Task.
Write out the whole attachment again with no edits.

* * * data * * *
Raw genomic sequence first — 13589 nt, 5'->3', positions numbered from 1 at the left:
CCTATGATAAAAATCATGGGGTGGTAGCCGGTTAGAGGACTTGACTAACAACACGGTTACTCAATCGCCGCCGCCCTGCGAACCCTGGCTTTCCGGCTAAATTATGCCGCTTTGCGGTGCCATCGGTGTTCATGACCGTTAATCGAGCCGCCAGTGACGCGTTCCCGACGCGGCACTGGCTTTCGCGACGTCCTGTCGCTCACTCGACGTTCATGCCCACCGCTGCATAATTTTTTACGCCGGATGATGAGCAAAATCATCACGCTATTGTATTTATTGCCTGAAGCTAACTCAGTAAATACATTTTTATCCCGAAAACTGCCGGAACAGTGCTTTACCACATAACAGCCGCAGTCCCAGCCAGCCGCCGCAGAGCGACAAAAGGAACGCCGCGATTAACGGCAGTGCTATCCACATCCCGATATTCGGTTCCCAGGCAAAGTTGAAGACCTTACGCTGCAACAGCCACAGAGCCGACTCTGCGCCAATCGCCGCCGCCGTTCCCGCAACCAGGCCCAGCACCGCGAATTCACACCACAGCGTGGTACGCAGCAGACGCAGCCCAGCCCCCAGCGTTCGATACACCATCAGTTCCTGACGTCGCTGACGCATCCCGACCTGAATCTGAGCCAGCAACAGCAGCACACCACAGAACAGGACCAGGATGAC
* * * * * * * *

Raw genomic sequence first — 13589 nt, 5'->3', positions numbered from 1 at the left:
CCTATGATAAAAATCATGGGGTGGTAGCCGGTTAGAGGACTTGACTAACAACACGGTTACTCAATCGCCGCCGCCCTGCGAACCCTGGCTTTCCGGCTAAATTATGCCGCTTTGCGGTGCCATCGGTGTTCATGACCGTTAATCGAGCCGCCAGTGACGCGTTCCCGACGCGGCACTGGCTTTCGCGACGTCCTGTCGCTCACTCGACGTTCATGCCCACCGCTGCATAATTTTTTACGCCGGATGATGAGCAAAATCATCACGCTATTGTATTTATTGCCTGAAGCTAACTCAGTAAATACATTTTTATCCCGAAAACTGCCGGAACAGTGCTTTACCACATAACAGCCGCAGTCCCAGCCAGCCGCCGCAGAGCGACAAAAGGAACGCCGCGATTAACGGCAGTGCTATCCACATCCCGATATTCGGTTCCCAGGCAAAGTTGAAGACCTTACGCTGCAACAGCCACAGAGCCGACTCTGCGCCAATCGCCGCCGCCGTTCCCGCAACCAGGCCCAGCACCGCGAATTCACACCACAGCGTGGTACGCAGCAGACGCAGCCCAGCCCCCAGCGTTCGATACACCATCAGTTCCTGACGTCGCTGACGCATCCCGACCTGAATCTGAGCCAGCAACAGCAGCACACCACAGAACAGGACCAGGATGAC